Terzani is a family-owned Italian lighting company that was founded by Sergio Terzani in Florence in 1972. By combining traditional Italian craftsmanship with modern technology, the company creates lighting that blurs the lines of art, luxury and design.


The Reds

Dine on a gorgeous rainbow of fruits and vegetables, nutritionists like to remind us, and we’ll net nature’s full spectrum of health-promoting nutrients.
Resveratrol:
Good Sources: red wine, red grapes
Benefits: The wonder-working polyphenol neutralizes free radicals and may inhibit inflammation.
Cooking Tip: For a quick hit, roast whole grapes with garlic and fresh thyme. Add frozen grapes to fruit salad (bonus: theyíll keep the dish chilled).
Capsaicin:
Good Source: chile peppers
Benefits: Hot stuff, indeed: This helps stave off hunger and even burns some calories. It also relieves pain.
Cooking Tip: Add minced chiles to scrambled eggs and stir-fries.
Lycopene:
Good Sources: tomatoes, watermelon, pink grapefruit, bell peppers
Benefits: A diet rich in this carotenoid may reduce the risk of prostate cancer by as much as 35 percent.
Cooking Tip: The body best absorbs lycopene when combined with fat: Toss tomatoes and watermelon with olive oil and feta. Canned tomatoes are a smart staple during the fruit’s off season; lycopene content may even increase in foods processed at high temperatures.

The Oranges

Curcumin:
Good Source: turmeric
Benefits: An added perk to take-out curry: The antioxidant properties of curcumin may help counter the bodyís negative responses to high-fat foods.
Cooking Tip: Mix the spice into salad dressings or sprinkle it on cooked vegetables such as kale and cauliflower.
Beta-Cryptoxanthin:
Good Sources: Papaya, tangerines
Benefits: This carotenoid plays an important role in vision and in bone and cell growth.
Alpha-Carotene:
Good Sources: sweet potatoes, carrots, winter squash, cantaloupe
Benefits: This mighty antiager, which converts to vitamin A in the body, bolsters immunity.
Cooking Tip: Like other carotenoids, it’s best absorbed with fat: Roast vegetables with oil; pair cantaloupe with avocado.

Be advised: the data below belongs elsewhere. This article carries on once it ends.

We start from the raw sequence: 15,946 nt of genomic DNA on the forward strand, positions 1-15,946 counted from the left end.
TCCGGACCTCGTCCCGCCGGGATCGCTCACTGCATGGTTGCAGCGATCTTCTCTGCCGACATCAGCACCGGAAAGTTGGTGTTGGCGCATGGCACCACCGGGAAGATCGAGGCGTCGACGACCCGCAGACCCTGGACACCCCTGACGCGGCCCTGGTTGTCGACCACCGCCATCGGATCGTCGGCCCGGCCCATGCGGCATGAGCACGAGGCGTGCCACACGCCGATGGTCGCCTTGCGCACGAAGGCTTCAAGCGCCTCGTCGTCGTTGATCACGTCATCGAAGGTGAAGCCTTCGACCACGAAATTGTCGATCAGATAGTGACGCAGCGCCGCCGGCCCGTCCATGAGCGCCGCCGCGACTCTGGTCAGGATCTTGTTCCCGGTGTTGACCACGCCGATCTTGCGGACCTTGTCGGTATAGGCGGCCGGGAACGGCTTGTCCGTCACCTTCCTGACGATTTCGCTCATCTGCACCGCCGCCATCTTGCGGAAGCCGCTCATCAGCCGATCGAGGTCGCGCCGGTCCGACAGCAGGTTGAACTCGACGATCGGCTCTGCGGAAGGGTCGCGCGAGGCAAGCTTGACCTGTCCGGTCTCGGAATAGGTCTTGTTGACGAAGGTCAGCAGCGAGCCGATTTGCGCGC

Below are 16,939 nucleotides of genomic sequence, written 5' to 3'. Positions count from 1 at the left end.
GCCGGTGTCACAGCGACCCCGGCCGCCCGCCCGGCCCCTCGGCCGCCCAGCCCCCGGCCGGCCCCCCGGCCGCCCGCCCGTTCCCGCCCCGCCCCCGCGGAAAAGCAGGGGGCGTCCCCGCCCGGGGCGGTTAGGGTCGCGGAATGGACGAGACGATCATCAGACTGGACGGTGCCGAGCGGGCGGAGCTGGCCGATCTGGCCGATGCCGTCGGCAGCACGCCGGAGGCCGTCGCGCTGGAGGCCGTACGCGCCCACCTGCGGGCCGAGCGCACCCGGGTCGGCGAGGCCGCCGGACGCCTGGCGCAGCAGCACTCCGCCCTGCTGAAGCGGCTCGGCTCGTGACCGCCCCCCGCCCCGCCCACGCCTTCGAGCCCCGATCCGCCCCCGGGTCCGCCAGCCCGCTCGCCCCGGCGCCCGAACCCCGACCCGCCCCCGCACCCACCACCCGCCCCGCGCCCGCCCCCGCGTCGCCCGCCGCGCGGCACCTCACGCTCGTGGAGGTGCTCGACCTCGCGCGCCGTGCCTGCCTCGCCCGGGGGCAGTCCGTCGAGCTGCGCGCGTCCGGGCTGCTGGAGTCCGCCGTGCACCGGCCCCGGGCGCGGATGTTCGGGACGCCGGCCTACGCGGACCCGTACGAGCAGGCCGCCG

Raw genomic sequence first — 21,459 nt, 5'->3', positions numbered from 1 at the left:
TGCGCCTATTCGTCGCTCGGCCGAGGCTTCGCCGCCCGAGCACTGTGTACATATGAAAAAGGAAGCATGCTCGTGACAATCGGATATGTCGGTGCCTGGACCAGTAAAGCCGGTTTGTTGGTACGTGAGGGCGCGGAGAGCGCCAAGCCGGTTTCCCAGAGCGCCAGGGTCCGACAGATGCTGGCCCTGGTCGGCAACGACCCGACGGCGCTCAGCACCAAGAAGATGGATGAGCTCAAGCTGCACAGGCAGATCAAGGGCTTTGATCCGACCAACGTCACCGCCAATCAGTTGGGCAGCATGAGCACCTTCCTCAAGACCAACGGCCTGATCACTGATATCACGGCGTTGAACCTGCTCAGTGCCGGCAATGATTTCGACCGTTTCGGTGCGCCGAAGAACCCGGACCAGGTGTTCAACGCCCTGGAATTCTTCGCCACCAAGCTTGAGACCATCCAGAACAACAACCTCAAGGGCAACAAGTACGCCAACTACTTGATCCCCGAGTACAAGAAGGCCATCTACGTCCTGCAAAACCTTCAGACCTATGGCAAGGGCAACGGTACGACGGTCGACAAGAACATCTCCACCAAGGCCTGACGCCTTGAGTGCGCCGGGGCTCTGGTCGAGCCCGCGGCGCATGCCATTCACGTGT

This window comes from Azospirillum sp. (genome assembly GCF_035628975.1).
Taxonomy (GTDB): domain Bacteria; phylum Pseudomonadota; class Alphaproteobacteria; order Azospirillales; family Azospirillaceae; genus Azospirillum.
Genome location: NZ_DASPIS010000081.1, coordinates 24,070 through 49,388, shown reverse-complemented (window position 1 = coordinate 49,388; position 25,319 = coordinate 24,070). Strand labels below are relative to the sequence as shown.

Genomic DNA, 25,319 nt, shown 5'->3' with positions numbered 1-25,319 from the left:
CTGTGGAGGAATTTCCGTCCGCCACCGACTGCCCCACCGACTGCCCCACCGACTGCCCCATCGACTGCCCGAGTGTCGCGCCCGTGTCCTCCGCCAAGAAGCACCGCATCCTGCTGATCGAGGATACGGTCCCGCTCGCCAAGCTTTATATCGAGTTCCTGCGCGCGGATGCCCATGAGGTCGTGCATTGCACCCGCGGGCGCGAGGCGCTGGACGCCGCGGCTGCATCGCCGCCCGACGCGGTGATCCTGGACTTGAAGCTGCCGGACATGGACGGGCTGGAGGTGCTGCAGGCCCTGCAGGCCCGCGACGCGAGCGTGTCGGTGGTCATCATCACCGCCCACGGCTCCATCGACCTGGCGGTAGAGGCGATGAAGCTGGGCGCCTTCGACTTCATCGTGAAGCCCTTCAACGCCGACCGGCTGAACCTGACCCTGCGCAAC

Hesperidin and Naringenin:
Good Sources: Citrus
Benefits: The powerful flavonoids stave off inflammation and blood vessel damage caused by poor diets.
Cooking Tip: Broil citrus slices sprinkled with a pinch of raw sugar and serve over oatmeal.

 

The Yellows

Bromelain:
Good Source: pineapple
Benefits: This enzyme may ease indigestion and asthma.
Cooking Tip: Grilled pineapple slices make a sweet, simple dessert, and chopped cubes go well with a little Greek yogurt.
Limonoids:
Good Sources: citrus
Benefits: These may lower cholesterol and protect against breast, skin, and stomach cancers.
Cooking Tip: Zest away: Limonoids are concentrated in citrus peel. For dinner, bake fish with Meyer lemon slices — then eat the fruit, skin and all.
Lutein and Zeaxanthin:
Good Sources: corn, leafy greens
Benefits This duo keeps eyes strong, protecting the retina and reducing the risk of cataracts and age-related macular degeneration.
Cooking Tip: Grill corn and top with feta and cayenne. Preserve kernels in the freezer; this may increase lutein levels.

 

The Greens

Chlorophyll:
Good Sources: watercress, leeks, arugula, parsley
Benefits: Present in virtually every green plant food (even pistachios!), this may decrease the risk of liver cancer.
Cooking Tip: Leeks are milder than onions; thinly sliced, they make a delicious addition to salads.
Apigenin and Luteolin:
Good Sources: celery, parsley
Benefits: This pair’s neuroprotective properties may fight diseases like Alzheimer’s.
Cooking Tip: Add parsley to salads. Sliced celery, plain yogurt, and lemon juice make a simple dip.
Catechins:
Good Source: green tea
Benefits: Consumption of freshly brewed leaves may lower LDL (bad) cholesterol.
Cooking Tip: Blend brewed green tea with frozen berries and honey for a smoothie.
Isothiocyanates:
Good Sources: Kale, brussels sprouts, broccoli
Benefits: Found in cruciferous vegetables, these help purge the body of potential carcinogens.
Cooking Tip: Raw foods offer the most potent supply. For a no-cook side, marinate thinly sliced brussels sprouts in olive oil and lemon juice and toss with sliced apple.

 

The Purples

Indoles:
Good Sources: purple cauliflower, purple cabbage
Benefits: Derived from sulfur compounds in cruciferous veggies, these may slow the metabolism of carcinogens.
Cooking Tip: Steam cauliflower: it’s likely the best prep for retaining indoles. Toss chopped kale with mashed avocado and olive oil.
Ellagic Acid:
Good Sources: berries
Benefits: The phytochemical may lessen the effect of estrogen in promoting breast-cancer cell growth.
Cooking Tip: Keep frozen berries on hand for smoothies. For a spritzer, mash them and top with club soda.
Anthocyanins:
Good Sources: red cabbage, eggplant, grapes, berries
Benefits: These antioxidants improve brain function and balance, and they may reduce the risk of cancer, stroke, and heart disease.
Cooking Tip: Try swapping in finely shredded cabbage for your typical salad greens and toss with avocado and red onion.

 

Source: www.wholeliving.com


 

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